When Rep. Mary Caferro, D-Helena, was knocking on doors this past year and a half, she found her constituents repeating a tired mantra: Montanans need greater access to health care.
“I think kids is a good place to start,” Caferro says.
So Caferro is sponsoring House Bill 552, which would raise the ceiling on an “asset test” that precludes many Montana children from qualifying for Medicaid. The Montana Department of Health and Human Services has long supported raising the cap on the asset test, says MDPHHS’s John Chappuis, but didn’t have sufficient cost data to make the case until now.
If passed, Caferro’s bill would make it easier to pass the test. In the past, children whose families owned more than $3,000 worth of assets (excluding a home and one vehicle) could not qualify for Medicaid coverage. Caferro’s bill would raise the limit to $15,000.
“It’s a bill for children in working families’ homes,” Caferro says, and would also help “ranchers and farmers who are equipment-rich but not income-rich. Same with small-business owners,” she says.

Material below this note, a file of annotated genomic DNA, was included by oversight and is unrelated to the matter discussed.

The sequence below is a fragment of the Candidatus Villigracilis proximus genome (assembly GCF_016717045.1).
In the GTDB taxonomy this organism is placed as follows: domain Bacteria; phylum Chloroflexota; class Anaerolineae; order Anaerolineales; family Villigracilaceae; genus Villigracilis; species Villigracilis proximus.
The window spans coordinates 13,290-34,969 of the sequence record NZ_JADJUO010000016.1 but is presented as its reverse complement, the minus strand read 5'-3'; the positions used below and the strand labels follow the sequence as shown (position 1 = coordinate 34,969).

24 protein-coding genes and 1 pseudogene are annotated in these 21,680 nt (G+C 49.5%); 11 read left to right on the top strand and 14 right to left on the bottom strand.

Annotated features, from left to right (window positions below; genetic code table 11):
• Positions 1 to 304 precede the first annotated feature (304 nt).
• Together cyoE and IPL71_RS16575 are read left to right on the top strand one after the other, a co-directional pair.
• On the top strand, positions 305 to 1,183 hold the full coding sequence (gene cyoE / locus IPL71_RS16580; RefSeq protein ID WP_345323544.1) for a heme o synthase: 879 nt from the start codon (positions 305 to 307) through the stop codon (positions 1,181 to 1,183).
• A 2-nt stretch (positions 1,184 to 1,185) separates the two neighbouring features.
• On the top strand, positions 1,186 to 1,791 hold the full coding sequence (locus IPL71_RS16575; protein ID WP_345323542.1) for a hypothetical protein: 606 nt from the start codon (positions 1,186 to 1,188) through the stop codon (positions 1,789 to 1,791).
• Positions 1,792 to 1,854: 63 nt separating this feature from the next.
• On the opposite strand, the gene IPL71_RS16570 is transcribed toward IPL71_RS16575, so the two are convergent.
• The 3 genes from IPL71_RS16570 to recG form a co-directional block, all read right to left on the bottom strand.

Data show that roughly 3,500 children who now qualify for CHIP (Children’s Health Insurance Program), which has no asset test, would qualify for Medicaid if that program’s asset test bar was raised. Moving 3,500 kids out of CHIP would, in turn, free 3,500 CHIP slots for Montana’s neediest children. Currently, CHIP and Medicaid together cover roughly 60,000 children, according to MDPHHS, and 41,500 Montana children remain uninsured, according to UM’s Bureau of Business and Economic Research.
“As future health care providers in Montana, we feel that ensuring greater access to health care, especially for children, is the right thing to do, both ethically and economically,” reads a letter signed by 20 University of Washington School of Medicine students spending their first year in Bozeman.
Gov. Brian Schweitzer’s proposed 2006 budget does not include funds to cover children who would pass a revised asset test.